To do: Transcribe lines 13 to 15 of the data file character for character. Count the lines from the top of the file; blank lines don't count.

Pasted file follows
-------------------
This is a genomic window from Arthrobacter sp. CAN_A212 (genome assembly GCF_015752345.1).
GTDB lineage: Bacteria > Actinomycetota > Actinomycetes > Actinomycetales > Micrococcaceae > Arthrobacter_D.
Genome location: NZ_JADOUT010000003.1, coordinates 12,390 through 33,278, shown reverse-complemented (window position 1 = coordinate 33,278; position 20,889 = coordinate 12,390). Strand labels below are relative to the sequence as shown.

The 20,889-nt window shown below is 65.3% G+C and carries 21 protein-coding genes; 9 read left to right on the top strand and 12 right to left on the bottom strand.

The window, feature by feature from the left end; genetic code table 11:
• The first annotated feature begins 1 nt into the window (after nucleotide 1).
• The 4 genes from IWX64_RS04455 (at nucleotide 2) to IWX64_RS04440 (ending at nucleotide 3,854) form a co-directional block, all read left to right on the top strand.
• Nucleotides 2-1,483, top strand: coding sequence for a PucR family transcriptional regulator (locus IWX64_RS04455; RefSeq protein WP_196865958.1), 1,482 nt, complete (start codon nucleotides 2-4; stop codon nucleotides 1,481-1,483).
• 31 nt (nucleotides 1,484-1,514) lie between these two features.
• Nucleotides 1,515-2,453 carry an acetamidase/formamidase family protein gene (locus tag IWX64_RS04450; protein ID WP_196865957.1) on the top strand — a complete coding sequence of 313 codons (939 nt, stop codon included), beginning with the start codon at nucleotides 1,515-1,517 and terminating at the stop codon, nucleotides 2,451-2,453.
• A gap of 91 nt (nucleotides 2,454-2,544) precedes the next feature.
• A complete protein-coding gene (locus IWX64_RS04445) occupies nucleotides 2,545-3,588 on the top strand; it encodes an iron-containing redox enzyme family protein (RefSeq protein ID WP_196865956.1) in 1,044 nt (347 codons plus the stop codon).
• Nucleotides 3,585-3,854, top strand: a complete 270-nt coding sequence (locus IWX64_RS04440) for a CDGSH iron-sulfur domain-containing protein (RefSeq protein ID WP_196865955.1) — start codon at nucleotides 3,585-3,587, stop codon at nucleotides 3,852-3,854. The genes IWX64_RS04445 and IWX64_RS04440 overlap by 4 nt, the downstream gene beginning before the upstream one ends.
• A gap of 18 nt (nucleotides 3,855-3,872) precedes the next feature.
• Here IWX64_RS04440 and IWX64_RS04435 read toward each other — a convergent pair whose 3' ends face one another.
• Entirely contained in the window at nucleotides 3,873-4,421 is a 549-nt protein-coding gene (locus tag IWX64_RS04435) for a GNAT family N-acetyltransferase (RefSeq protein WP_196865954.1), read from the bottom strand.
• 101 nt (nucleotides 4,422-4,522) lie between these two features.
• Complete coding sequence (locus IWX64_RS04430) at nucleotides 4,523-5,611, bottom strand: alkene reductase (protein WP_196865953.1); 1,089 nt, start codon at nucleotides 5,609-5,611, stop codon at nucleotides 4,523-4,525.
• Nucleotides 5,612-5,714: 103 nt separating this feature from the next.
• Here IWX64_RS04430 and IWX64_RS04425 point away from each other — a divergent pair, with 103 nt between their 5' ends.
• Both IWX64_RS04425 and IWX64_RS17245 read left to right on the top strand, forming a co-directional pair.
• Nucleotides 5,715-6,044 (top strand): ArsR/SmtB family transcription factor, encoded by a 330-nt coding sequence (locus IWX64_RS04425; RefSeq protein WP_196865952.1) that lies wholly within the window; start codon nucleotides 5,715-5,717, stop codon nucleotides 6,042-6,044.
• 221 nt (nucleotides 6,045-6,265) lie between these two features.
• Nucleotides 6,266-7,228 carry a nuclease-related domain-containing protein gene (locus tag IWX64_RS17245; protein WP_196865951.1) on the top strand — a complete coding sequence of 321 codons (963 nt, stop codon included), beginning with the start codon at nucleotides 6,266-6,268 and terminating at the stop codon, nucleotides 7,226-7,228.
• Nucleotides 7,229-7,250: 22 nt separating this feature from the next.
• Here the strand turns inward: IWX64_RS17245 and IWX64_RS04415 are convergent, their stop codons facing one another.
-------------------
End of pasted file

• Nucleotides 3,585-3,854, top strand: a complete 270-nt coding sequence (locus IWX64_RS04440) for a CDGSH iron-sulfur domain-containing protein (RefSeq protein ID WP_196865955.1) — start codon at nucleotides 3,585-3,587, stop codon at nucleotides 3,852-3,854. The genes IWX64_RS04445 and IWX64_RS04440 overlap by 4 nt, the downstream gene beginning before the upstream one ends.
• A gap of 18 nt (nucleotides 3,855-3,872) precedes the next feature.
• Here IWX64_RS04440 and IWX64_RS04435 read toward each other — a convergent pair whose 3' ends face one another.